Doctors have long argued about the health effects of coffee, but its reputation seems poised to receive a boost thanks to a flavoured condom that aims to encourage safer sex in Ethiopia.
About 300 000 of the coffee condoms were sold in a week when they were launched in September, according to the United States charity DKT International.
It hopes to tap into Ethiopia’s coffee mania as a means to tackle high rates of HIV in the country, which is said to have invented the drink.
The charity said that with 2,1% of Ethiopians infected with Aids — and more than 7% in the capital, Addis Ababa — the flavoured prophylactic was more than a novelty. “Everybody likes the flavour of coffee,” said a spokesperson.
The condoms are sold in packs of three for about half the price of a cup of coffee in Addis Ababa’s cafés, and much cheaper than most other condom brands.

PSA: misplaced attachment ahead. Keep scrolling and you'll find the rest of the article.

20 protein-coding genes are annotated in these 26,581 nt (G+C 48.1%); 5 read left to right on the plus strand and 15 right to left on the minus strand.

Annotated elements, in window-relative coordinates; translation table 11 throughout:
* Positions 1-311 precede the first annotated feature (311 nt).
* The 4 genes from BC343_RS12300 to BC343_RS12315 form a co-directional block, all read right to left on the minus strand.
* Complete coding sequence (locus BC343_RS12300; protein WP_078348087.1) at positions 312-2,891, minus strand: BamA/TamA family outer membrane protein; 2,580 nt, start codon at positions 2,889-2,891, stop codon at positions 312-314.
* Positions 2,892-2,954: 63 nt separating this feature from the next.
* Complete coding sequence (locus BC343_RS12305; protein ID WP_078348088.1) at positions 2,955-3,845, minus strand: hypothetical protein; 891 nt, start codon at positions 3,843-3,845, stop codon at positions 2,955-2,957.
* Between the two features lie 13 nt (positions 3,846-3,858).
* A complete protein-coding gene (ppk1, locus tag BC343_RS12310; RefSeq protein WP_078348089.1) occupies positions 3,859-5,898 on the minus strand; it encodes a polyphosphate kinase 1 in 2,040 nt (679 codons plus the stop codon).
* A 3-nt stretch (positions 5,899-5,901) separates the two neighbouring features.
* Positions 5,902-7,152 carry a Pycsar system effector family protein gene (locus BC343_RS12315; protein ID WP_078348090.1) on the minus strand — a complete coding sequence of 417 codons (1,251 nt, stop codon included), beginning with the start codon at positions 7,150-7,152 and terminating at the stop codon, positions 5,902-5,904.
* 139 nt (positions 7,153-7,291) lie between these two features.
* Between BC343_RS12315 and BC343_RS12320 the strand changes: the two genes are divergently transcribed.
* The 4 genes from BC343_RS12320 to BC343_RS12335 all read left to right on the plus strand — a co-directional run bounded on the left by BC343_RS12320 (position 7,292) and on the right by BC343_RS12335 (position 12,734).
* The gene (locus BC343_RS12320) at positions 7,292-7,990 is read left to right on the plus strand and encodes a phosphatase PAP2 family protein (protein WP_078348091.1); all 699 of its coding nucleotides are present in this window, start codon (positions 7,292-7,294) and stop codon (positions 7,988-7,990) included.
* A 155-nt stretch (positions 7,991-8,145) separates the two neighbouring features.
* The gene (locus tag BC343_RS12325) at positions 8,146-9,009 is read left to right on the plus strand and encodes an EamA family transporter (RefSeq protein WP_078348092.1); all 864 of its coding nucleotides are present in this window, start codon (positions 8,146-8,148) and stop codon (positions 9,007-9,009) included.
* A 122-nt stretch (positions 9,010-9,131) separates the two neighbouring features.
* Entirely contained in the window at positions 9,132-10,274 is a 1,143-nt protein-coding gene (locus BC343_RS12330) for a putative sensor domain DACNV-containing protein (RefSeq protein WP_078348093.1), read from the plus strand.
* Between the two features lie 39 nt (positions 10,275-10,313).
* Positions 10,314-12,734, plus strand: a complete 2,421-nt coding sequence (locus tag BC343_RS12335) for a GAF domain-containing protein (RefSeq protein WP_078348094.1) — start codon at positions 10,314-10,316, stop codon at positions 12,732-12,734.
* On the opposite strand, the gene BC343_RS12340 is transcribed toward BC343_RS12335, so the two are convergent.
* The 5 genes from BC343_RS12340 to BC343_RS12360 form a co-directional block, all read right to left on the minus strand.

The dark brown condoms are made to smell like Ethiopia’s popular macchiato, an espresso with a generous amount of cream and sugar.
The product was developed after complaints by some users about the latex scent of plain condoms.
DTK has introduced flavoured condoms in other parts of the world in an attempt to appeal to local tastes. These include condoms scented with the infamously stinky durian fruit in Indonesia and sweetcorn-fragranced condoms in China. — Â